I get the impression that some are falling for this scam. I doubt that Mr Blackford’s much-mentioned “people of Scotland” will.
Taking voters for granted
Sir, – Soon we will have them at our doors peddling their lies and asking for your vote.
I will be asking questions such as, have you any plans for the safe disposal of the nuclear subs at Rosyth?
Would you have any member of your party or family take part in cutting them up?
Then there is the question how safe are the old Forth Road Bridge cables, bearing in mind a suspension bridge collapsed in Europe.
We need to run new main cables above the existing ones with new droppers and anchors before the same happens here.
It is time our politicians wrote a truthful CV, but I know this would be out of character for them.
What would be a surprise in my town is to find a candidate that speaks in a Kirkcaldy dialect, was born in the town and would stay in the town no matter what.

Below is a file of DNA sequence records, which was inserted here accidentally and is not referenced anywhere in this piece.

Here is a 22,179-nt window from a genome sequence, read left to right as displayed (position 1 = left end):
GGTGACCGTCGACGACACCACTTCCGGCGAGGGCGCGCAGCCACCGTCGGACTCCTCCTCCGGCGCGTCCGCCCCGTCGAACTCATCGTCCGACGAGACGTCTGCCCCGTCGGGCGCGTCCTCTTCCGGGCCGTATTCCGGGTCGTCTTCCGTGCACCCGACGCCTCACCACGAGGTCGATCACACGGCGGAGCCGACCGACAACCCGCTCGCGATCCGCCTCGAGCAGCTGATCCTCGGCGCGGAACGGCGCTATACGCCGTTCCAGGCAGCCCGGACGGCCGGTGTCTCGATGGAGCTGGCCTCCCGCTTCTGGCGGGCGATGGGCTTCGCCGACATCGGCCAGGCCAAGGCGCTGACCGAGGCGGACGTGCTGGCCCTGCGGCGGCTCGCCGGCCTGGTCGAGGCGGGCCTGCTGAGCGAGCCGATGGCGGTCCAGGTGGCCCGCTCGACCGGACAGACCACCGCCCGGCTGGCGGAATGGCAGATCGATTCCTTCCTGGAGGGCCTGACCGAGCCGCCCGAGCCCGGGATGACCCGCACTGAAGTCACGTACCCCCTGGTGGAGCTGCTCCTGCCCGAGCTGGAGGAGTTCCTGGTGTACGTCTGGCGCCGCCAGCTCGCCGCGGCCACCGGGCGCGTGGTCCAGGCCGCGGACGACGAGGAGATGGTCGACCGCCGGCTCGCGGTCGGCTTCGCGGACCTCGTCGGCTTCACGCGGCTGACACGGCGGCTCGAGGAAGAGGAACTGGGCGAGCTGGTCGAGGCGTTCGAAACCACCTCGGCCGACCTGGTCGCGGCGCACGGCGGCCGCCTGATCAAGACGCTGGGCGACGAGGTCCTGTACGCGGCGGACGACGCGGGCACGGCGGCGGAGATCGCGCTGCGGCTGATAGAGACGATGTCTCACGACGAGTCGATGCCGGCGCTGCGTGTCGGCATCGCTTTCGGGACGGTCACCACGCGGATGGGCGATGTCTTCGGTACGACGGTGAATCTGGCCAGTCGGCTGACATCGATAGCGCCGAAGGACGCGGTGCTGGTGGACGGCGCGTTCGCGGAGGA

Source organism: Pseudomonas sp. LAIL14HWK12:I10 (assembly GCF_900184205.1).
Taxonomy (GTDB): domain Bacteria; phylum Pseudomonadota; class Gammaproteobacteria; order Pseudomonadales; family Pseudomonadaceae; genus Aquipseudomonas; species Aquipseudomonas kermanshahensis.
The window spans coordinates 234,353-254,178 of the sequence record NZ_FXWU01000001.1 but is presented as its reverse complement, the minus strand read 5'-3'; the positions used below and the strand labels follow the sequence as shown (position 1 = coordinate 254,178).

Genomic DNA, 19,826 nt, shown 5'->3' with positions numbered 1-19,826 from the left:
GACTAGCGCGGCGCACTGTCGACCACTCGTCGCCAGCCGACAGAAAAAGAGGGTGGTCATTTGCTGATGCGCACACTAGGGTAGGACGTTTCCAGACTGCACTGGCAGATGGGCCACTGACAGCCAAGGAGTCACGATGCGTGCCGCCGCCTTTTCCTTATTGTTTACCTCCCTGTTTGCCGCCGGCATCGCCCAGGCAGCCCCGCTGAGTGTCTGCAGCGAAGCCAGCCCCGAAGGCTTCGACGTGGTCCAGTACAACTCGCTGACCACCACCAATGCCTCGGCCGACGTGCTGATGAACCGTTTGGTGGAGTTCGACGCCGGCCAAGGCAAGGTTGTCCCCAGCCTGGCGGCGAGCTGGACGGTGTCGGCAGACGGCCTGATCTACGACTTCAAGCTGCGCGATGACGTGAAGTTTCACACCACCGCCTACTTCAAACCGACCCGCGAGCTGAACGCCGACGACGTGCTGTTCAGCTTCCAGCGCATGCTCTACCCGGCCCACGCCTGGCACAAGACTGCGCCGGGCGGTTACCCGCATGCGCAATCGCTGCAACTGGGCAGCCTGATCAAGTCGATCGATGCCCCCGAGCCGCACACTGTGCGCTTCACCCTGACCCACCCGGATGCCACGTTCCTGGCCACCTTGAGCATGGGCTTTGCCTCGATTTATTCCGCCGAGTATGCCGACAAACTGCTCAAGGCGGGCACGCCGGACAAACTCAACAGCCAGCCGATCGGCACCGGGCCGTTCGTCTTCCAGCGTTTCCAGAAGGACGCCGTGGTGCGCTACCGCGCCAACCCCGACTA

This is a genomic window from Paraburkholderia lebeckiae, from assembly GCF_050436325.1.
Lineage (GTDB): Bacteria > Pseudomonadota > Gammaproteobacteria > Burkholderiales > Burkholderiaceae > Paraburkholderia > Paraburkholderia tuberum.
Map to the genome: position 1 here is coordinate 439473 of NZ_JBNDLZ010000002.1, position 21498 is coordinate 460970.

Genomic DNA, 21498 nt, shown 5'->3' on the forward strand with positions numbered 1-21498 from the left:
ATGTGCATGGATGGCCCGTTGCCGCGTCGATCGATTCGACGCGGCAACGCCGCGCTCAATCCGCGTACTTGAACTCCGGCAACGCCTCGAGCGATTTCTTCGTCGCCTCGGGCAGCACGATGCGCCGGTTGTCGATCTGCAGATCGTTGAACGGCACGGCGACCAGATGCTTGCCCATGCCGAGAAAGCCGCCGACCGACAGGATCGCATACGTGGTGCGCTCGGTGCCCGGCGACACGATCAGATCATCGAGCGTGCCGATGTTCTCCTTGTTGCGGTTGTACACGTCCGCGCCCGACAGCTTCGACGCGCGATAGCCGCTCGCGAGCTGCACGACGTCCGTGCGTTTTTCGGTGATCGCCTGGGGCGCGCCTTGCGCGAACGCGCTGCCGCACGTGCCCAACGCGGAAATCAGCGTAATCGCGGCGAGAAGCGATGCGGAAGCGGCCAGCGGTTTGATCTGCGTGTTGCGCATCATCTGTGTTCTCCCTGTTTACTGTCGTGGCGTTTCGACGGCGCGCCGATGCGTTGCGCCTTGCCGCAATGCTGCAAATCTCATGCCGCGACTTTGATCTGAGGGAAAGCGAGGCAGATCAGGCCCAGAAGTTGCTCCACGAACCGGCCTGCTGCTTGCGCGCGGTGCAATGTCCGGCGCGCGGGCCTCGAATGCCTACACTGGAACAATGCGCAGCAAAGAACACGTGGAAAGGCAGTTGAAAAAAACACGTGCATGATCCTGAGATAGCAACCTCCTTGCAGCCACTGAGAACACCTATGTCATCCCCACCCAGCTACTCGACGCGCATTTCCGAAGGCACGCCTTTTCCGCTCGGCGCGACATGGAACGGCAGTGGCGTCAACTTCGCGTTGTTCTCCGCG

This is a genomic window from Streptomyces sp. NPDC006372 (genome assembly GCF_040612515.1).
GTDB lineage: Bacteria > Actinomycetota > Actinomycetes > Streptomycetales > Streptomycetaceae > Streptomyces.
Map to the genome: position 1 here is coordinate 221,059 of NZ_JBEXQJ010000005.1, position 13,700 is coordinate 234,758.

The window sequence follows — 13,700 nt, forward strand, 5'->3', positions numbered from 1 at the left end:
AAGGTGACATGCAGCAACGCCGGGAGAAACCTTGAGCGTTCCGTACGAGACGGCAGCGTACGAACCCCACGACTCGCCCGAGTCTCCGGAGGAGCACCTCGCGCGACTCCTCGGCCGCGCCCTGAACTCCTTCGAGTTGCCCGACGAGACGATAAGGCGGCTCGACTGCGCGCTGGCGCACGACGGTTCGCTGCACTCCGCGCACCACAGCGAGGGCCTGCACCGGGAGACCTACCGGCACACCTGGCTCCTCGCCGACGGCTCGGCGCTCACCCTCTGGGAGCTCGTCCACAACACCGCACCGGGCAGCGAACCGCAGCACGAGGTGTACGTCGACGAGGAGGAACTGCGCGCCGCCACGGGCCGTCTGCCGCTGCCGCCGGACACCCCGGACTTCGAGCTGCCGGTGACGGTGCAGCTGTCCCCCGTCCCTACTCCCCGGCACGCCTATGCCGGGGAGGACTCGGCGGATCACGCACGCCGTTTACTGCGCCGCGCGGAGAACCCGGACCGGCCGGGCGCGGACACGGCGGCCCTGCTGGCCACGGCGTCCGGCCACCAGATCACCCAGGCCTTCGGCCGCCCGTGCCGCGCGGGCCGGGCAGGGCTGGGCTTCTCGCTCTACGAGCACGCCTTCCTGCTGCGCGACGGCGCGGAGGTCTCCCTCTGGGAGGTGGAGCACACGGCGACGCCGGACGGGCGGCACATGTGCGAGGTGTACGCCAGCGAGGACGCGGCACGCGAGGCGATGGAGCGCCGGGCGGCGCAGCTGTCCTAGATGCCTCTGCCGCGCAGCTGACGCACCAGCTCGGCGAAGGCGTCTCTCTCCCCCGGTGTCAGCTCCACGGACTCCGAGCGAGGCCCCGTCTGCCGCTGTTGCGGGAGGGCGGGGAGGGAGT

What we have in Scotland is a political clique who would join any party that would get them in to a safe seat.
They are taking us for granted.
John G Phimister.
63 St Clair Street,
Homelessness must be priority
Sir, – Watching the news tonight, I had to listen to talks from all the parties due to the election.
Above all, one heard about the nightmare of Indyref2.
But why do I not hear the SNP or the first minister talk about the rising number of homeless people in Scotland?
People are dying because they have no roof over their head, for whatever reason.
Homelessness just should not be in this day and age.
It is an absolute scandal and the SNP should be deeply ashamed that they can only think of their own dreams, and do nothing at all to help the homeless in their own back garden.
How many homeless people need to die before the first minister and her SNP wake up and realise that the people of Scotland need help now?
Homelesness is an acute emergency in Scotland, which is largely ignored by the SNP and the first minister.
Ignored simply because it is not a “popular” item or not as “fashionable” as the environmental emergency?